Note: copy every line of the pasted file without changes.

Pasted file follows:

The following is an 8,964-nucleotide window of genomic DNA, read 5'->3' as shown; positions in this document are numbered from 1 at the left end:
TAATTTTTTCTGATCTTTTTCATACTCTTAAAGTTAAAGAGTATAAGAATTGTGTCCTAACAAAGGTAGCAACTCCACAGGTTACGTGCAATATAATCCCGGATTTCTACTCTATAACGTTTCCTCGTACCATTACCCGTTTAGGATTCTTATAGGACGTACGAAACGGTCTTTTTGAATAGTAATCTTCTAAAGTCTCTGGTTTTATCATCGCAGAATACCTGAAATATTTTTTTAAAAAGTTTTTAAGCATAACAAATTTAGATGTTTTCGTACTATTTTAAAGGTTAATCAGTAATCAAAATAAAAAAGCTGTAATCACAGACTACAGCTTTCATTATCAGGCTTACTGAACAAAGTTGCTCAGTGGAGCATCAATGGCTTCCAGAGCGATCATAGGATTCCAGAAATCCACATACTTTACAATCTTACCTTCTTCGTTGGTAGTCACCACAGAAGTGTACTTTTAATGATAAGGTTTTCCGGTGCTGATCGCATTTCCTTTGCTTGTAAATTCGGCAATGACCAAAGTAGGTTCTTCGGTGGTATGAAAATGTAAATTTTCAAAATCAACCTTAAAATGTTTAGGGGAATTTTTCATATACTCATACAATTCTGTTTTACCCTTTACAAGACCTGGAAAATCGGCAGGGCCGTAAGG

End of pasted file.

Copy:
The following is an 8,964-nucleotide window of genomic DNA, read 5'->3' as shown; positions in this document are numbered from 1 at the left end:
TAATTTTTTCTGATCTTTTTCATACTCTTAAAGTTAAAGAGTATAAGAATTGTGTCCTAACAAAGGTAGCAACTCCACAGGTTACGTGCAATATAATCCCGGATTTCTACTCTATAACGTTTCCTCGTACCATTACCCGTTTAGGATTCTTATAGGACGTACGAAACGGTCTTTTTGAATAGTAATCTTCTAAAGTCTCTGGTTTTATCATCGCAGAATACCTGAAATATTTTTTTAAAAAGTTTTTAAGCATAACAAATTTAGATGTTTTCGTACTATTTTAAAGGTTAATCAGTAATCAAAATAAAAAAGCTGTAATCACAGACTACAGCTTTCATTATCAGGCTTACTGAACAAAGTTGCTCAGTGGAGCATCAATGGCTTCCAGAGCGATCATAGGATTCCAGAAATCCACATACTTTACAATCTTACCTTCTTCGTTGGTAGTCACCACAGAAGTGTACTTTTAATGATAAGGTTTTCCGGTGCTGATCGCATTTCCTTTGCTTGTAAATTCGGCAATGACCAAAGTAGGTTCTTCGGTGGTATGAAAATGTAAATTTTCAAAATCAACCTTAAAATGTTTAGGGGAATTTTTCATATACTCATACAATTCTGTTTTACCCTTTACAAGACCTGGAAAATCGGCAGGGCCGTAAGG